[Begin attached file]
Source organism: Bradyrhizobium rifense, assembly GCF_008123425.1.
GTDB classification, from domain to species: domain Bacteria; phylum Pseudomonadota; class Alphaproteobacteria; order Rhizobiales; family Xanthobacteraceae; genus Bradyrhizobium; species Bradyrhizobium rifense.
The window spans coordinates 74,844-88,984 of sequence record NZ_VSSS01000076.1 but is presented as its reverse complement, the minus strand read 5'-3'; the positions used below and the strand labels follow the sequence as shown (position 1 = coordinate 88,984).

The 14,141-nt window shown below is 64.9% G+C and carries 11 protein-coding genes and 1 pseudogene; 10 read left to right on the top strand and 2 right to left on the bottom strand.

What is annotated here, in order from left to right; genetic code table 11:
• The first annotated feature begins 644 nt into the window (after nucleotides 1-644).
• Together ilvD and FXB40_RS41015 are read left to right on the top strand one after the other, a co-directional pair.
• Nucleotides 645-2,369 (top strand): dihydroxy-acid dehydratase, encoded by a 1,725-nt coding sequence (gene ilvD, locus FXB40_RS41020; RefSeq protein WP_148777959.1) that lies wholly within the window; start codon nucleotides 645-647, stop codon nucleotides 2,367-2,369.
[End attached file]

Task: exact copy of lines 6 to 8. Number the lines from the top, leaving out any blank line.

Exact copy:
• The first annotated feature begins 644 nt into the window (after nucleotides 1-644).
• Together ilvD and FXB40_RS41015 are read left to right on the top strand one after the other, a co-directional pair.
• Nucleotides 645-2,369 (top strand): dihydroxy-acid dehydratase, encoded by a 1,725-nt coding sequence (gene ilvD, locus FXB40_RS41020; RefSeq protein WP_148777959.1) that lies wholly within the window; start codon nucleotides 645-647, stop codon nucleotides 2,367-2,369.